At the inner open ends of the guide members 18 and 19 a pair of rollers 25 and 26 is secured as shown more particularly in FIGURES 1 and 2 of the drawings. The rollers are provided with axles 27 and 28 respectively which are journalled to the respective portions of the front and rear walls 13 and 14. It should be noted that the rollers are mounted for free rotation and over the rollers is trained the flexible non-elastic strap 29. The inner end terminations of the strap 29 are turned back upon themselves to form loops 46 adapted to receive the respective pins 30 carried by the cars 31 and 32 respectively of the plates 33 and 34. The plates 33 and 34 are adapted for vertical movement within the confined spaces 35 of the upright end portions 15 and 16 respectively.
A plurality of calibrated tension springs 36 are secured to each of the plates 33 and 34 in such a manner that their respective ends are anchored to the base plate 1.0 and the respective portions of the plates 33 and 34. The several tension springs serve to normally retain the strap 29 in a raised position, as shown.
From the description so far, it can be seen that the individual pipes may easily be moved from a suitable support, such as a table, or conveyor, and onto the strap 29 without having to drop the pipe to floor level or to the bottom of a rack. At this point attention should be directed to the outwardly extending guide members 21 and 22 which are of particular use where the pipes are moved laterally from a conveyor and rolled onto the rack. The guides enable the racks to be placed in close proximity to the conveyor so that as a pipe leaves the conveyor it immediately engages one of the guides 21 or 22. While I have shown guide members 21 and 22 identically formed on the respective portions of the upright members 15 and 16, it should be noted that one of the guides could be eliminated and the upright portion thereof be extended upwardly as indicated by the dotted lines FIG. 1, and indicated by the numeral 40. Thus, when the pipes initially are moved or rolled laterally from a conveyor and tend to roll to the far end of the rack, they then strike the padded abutment 40 and are retained therein. As is obvious, the more pipes that are added to the racks the more tension is put on the springs 36 and the strap 29 will gradually sag until the springs are extended to their ultimate length. In this position it should be noted that the strap 29 will rest just above the arcuate shaped plate 20. This position would represent the maximum area for thin walled pipes of the maximum selected weight load. Should, however, the same weight load be desired but the run of pipes is of a thicker wall variety, thus adding measurably to the per foot weight of the pipes, it is obvious that the area taken up by the heavier pipes for the same load weight would be much less. Thus, adjustments must be provided so that when the load weight has been reached, the strap will no longer move downwardly and the same approximate bundle height will be had.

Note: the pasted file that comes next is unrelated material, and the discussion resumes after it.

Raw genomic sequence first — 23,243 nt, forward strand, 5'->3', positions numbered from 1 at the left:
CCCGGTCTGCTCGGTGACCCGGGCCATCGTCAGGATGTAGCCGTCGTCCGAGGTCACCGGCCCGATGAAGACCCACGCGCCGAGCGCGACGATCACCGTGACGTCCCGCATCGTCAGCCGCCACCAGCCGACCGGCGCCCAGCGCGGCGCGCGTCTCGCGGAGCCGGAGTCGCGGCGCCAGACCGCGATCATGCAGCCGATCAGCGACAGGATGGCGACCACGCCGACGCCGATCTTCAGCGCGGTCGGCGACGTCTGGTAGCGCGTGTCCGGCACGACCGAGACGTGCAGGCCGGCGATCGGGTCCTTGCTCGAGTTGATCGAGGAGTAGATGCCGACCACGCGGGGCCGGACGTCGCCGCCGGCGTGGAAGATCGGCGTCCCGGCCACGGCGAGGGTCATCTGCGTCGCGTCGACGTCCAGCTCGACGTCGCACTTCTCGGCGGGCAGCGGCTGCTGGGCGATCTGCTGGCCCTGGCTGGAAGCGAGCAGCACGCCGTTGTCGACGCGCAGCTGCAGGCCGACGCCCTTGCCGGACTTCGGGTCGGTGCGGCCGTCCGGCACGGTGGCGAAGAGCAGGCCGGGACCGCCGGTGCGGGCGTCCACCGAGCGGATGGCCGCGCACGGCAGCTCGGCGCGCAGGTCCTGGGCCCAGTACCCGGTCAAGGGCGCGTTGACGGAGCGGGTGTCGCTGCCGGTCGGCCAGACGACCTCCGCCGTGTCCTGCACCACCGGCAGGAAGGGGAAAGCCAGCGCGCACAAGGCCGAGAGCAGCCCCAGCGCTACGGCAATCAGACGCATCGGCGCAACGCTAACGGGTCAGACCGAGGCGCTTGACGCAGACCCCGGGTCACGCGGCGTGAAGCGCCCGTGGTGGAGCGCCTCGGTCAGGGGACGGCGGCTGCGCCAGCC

In this form of the invention I provide means for varying the tension of the strap 29 and also limiting its movement.
In my present invention I can provide different set weight loads and maintain and adjust the area within the selected weight load so that pipes of different wall thicknesses can be bundled and still maintain the same height in relation to the top of the rack, even though the bundles themselves require lesser or greater height.